As an avid admirer of the first Kick-Ass film, I went into its sequel with a mixture of excitement and trepidation ... and came out feeling a combination of satisfaction and disappointment. `
Kick-Ass 2 contains much to enjoy and yet, when compared with its predecessor, it is impossible not to reminisce.
That it suffers from not having Matthew Vaughn in the director’s chair is an understatement. Kick-Ass 2 has little of the first film’s energy, and not a single set piece that rivals even the weakest one from the first instalment.
Where Vaughn’s film oozed confidence and style, Jeff Wadlow’s follow-up is enjoyable rather than thrilling. It is perfectly okay – a solid three-star movie – but given the fact the 2010 original was a five-star experience, it is quite a comedown.
Picking up three years after the first film ended, Aaron Taylor-Johnson’s Kick-Ass and Chloe Grace Moretz’s Hit-Girl are doing their best to live normal lives, one more reluctantly than the other.
Keen to continue the work of her dead father, Hit-Girl’s journey is the most interesting one – just as it was in the original. And as she temporarily puts down her nunchucks in favour of a Mean Girls-esque sub-plot, you can’t help but wonder what might have been had Moretz been given a film of her own.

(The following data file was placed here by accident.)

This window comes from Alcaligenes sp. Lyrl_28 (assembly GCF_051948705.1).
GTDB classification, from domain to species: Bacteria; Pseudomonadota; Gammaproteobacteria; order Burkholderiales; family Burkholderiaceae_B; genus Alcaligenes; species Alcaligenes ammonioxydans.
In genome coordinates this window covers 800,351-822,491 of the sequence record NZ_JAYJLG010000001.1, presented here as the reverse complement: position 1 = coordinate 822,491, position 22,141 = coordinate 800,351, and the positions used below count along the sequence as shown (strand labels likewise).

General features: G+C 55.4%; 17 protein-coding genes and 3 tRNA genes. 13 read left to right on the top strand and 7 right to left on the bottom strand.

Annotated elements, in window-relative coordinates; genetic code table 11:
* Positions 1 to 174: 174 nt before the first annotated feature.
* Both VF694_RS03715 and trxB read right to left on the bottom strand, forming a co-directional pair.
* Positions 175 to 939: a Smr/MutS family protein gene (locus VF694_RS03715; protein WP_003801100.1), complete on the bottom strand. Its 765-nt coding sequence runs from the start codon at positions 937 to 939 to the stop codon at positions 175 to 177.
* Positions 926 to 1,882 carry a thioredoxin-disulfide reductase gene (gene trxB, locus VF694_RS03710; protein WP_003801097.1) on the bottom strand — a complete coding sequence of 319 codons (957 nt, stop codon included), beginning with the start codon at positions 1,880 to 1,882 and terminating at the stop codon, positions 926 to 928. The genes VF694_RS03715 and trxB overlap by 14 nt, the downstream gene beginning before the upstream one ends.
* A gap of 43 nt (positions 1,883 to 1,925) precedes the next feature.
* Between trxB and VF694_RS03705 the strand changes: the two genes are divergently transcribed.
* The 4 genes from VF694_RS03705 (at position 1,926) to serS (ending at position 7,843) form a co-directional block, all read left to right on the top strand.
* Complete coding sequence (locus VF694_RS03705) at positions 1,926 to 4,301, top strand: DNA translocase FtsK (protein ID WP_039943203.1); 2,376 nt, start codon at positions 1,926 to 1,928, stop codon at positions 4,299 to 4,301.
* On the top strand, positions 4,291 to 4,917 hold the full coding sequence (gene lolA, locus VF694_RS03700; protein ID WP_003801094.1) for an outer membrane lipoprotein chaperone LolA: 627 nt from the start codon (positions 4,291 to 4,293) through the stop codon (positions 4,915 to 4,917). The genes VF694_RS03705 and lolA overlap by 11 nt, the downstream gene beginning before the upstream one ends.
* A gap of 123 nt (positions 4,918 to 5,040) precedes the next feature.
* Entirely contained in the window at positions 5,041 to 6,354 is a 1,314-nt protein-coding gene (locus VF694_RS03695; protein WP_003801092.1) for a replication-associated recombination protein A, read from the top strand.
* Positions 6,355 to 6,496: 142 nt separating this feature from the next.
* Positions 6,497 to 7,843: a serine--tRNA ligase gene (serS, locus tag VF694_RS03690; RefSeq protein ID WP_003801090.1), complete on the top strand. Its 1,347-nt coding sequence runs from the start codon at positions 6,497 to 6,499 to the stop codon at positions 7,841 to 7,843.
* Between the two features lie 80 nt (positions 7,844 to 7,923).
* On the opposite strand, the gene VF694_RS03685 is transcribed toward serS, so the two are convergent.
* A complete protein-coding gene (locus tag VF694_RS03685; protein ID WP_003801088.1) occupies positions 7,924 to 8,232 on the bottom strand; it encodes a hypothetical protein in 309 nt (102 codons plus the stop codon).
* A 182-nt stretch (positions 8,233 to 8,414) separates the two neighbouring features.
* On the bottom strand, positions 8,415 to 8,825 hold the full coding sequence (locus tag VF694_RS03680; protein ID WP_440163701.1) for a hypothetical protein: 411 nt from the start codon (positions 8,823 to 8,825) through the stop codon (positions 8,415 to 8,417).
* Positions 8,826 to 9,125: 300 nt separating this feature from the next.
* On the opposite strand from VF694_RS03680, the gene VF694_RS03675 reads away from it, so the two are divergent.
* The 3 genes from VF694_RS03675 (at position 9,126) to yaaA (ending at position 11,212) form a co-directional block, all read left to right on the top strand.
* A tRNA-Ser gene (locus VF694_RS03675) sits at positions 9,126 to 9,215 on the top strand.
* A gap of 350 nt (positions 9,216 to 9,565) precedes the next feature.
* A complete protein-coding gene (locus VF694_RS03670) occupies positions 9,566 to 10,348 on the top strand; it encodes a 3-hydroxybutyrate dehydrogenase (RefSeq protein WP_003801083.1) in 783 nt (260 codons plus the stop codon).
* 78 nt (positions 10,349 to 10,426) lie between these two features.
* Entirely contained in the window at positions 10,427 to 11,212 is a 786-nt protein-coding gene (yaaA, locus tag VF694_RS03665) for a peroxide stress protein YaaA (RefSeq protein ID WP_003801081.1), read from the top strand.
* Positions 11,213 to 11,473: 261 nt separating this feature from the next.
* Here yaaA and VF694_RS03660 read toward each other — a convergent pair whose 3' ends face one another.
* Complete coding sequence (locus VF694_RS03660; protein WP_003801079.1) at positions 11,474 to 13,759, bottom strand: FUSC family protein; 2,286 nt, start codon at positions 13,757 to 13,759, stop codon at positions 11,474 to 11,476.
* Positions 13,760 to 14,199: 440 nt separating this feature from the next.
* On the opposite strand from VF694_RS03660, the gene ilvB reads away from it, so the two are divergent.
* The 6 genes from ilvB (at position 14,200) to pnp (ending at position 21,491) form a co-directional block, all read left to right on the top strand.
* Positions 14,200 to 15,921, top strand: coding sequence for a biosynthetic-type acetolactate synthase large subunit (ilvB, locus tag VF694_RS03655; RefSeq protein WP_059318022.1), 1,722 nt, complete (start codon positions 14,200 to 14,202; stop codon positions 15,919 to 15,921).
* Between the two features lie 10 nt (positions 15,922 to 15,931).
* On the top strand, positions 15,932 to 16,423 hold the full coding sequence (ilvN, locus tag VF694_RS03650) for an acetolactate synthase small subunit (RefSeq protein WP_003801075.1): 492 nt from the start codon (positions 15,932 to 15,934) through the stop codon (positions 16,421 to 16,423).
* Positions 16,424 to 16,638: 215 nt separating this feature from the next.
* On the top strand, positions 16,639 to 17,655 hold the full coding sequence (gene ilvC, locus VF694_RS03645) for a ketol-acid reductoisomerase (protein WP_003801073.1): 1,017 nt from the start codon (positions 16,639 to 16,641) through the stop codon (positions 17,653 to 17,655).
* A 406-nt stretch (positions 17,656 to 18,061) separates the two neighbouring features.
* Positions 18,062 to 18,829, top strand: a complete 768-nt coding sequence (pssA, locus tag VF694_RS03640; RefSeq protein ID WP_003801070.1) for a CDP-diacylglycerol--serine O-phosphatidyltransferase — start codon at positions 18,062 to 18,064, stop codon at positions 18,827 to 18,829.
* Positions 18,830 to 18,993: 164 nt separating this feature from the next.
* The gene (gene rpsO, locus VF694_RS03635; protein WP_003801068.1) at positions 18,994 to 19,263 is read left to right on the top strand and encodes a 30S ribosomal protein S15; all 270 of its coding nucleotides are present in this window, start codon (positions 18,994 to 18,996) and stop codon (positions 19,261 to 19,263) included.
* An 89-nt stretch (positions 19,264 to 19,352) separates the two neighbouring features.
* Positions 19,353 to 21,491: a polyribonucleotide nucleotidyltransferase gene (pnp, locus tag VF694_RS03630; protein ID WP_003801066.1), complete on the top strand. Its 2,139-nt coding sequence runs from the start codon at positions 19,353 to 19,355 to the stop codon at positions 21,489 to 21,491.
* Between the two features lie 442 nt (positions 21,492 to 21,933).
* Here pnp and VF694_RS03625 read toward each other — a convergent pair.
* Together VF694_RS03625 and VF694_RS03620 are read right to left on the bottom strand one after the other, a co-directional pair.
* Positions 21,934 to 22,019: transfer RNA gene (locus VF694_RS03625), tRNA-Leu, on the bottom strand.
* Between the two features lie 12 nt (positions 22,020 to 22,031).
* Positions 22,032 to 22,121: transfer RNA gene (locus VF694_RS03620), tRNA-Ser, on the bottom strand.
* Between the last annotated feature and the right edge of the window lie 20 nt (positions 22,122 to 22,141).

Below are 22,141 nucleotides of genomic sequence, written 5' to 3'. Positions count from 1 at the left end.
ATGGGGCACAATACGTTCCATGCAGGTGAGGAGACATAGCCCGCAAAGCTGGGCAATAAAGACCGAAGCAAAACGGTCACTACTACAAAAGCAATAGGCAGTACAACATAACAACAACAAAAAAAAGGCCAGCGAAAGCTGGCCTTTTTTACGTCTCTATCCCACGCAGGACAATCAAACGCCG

This brief soiree into high school (dark) comedy also contains the film’s biggest missteps – a baffling cameo from the X-Factor’s Union J and a projectile vomit joke – both of which belong in a very different movie. But those few minutes aside, Moretz’s storyline remains the most interesting, and her character the most captivating.
As far as the new characters are concerned, Jim Carrey’s extended cameo as Colonel Stars and Stripes is both enjoyable and frustrating.
In a film bogged down with new faces, Carrey’s is the one truly interesting turn. And yet instead of building at least part of the movie around him – as Vaughn did with Nicholas Cage’s Big Daddy – the Colonel gets lost in the mediocrity of his fellow heroes.
While the first movie focused on a few characters and made them all the more interesting for it, Wadlow’s film turns an old mantra on its head and proves that more is less. Of course, much is down to the source material – Mark Millar’s graphic novels – but there is a great film here, lost in the shaky hands of a man not confident enough to see it through.
As a story of everyday men and women saving the world, or at least their world, Kick-Ass 2 is an enjoyable way to spend an evening. Its jokes hit more often than not, it is brave enough to say and show what others won’t, and I wasn’t bored for a second of its duration.
Much has been written about the graphic violence and language, but it is tame compared to its source material. And for all the moral indignation, this is a hyper-real interpretation of a popular genre.
There were times when it reminded me of the 1999 film Mystery Men. And yet the first film reminded me of nothing, because I had never seen anything like it. That says it all really.
If you are looking for breathtaking originality, stick to the first instalment. But if you want to see a 16-year-old actress carry a film with the confidence of a veteran, its follow-up is the perfect example.